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Joint Bankruptcy

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Joint Bankruptcy Filings in Fresno, CA

How a Joint Bankruptcy Petition Works

If you are married and filing for bankruptcy, it is important to decide in advance whether to file separately or jointly with your spouse. That decision can affect how much debt is discharged and, in a Chapter 7 bankruptcy, how much property you are allowed to keep. If you decide to file jointly, all of your property and all of your spouse's property will become part of the bankruptcy estate, and all of both spouses' debts will be included in the filing. One advantage to filing jointly is that you pay one filing fee, complete one set of forms, and retain one attorney. The Fresno bankruptcy lawyers at Arnold Law Group, APC, can help you determine which debt solution is best for you.

We can also help you to determine which type of bankruptcy to file (if bankruptcy is your best option), and whether to file separately or jointly if you are married. Our lawyers have more than 30 years of combined experience. Our exceptional case results and satisfied clients have led to our firm having an excellent reputation. We are committed to good communication with our clients and helping them to pursue their goals in debt relief, and to date, we have thousands of satisfied clients. We offer a private case evaluation to prospective clients, and we will take the time to listen to you and learn your financial situation.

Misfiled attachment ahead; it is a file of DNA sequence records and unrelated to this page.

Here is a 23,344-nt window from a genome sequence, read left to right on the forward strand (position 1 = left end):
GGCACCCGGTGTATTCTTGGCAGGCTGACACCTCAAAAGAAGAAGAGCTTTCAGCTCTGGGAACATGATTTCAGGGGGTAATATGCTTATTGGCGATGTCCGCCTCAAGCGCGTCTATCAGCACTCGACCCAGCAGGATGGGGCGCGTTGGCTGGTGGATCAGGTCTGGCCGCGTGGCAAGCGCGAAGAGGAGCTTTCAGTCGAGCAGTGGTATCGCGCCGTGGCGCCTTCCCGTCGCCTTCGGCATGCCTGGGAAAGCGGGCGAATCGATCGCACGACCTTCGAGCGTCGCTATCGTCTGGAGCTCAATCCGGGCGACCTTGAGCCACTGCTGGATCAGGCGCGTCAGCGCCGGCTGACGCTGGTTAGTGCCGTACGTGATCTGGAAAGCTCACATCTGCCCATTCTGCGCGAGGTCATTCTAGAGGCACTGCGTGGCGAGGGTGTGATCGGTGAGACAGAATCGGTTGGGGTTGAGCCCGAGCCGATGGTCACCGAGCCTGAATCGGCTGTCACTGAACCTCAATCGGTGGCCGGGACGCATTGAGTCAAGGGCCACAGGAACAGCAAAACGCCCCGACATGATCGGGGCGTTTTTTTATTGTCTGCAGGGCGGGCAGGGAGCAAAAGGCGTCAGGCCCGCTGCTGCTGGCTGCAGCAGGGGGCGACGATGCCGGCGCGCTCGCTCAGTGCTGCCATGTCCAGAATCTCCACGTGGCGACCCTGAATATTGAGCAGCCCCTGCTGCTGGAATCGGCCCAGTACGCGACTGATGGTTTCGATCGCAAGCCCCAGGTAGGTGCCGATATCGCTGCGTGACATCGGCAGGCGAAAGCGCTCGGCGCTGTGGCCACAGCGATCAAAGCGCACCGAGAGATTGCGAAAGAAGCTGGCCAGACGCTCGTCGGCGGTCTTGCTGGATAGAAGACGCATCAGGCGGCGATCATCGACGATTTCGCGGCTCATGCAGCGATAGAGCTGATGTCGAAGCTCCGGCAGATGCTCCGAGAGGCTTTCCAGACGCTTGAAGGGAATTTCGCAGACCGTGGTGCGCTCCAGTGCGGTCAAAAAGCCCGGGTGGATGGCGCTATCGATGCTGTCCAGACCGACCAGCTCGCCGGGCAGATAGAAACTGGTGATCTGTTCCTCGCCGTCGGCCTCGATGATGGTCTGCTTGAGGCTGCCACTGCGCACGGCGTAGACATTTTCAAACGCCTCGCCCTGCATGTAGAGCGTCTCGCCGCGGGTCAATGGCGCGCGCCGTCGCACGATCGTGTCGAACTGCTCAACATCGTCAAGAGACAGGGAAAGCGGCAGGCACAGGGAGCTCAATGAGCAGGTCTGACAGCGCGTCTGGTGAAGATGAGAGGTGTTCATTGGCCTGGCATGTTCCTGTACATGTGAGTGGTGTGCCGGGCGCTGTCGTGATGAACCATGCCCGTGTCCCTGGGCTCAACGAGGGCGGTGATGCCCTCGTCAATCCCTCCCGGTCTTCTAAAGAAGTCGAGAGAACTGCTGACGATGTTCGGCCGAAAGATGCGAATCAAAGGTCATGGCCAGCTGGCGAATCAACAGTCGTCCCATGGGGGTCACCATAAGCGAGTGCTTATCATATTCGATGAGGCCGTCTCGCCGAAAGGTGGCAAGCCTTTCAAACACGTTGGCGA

Is a joint bankruptcy right for you and your spouse?

Our firm will help you consider the advantages and disadvantages of filing jointly in your case. Filing jointly has a number of advantages. You pay one filing fee and file one petition, which saves half the work of filing two. An important advantage of filing jointly is that it gives the highest level of debt protection to both spouses. If a spouse is a co-debtor and does not file for bankruptcy, a creditor will generally go after the non-filing spouse for payment.

There are a number of reasons why a married couple may wish to file separately, including:

  • No need to file because community property and debts are included in the spouse's bankruptcy
  • One spouse's debt exceeds Chapter 13 limits
  • One spouse cannot file because of a prior bankruptcy

In order to file Chapter 7, debtors are required to take a means test to determine the level of disposable income available which cannot be over a certain limit. In a joint Chapter 7 filing, the income of both spouses is measured in the means test. Therefore, in some cases, filing separately may allow a debtor more advantages. If you are considering filing bankruptcy for relief from overwhelming debt, it is in your best interests to consult with our Fresno bankruptcy attorney for the sound legal guidance and counsel we provide. 

Contact the firm for high quality representation and guidance in joint filing. 

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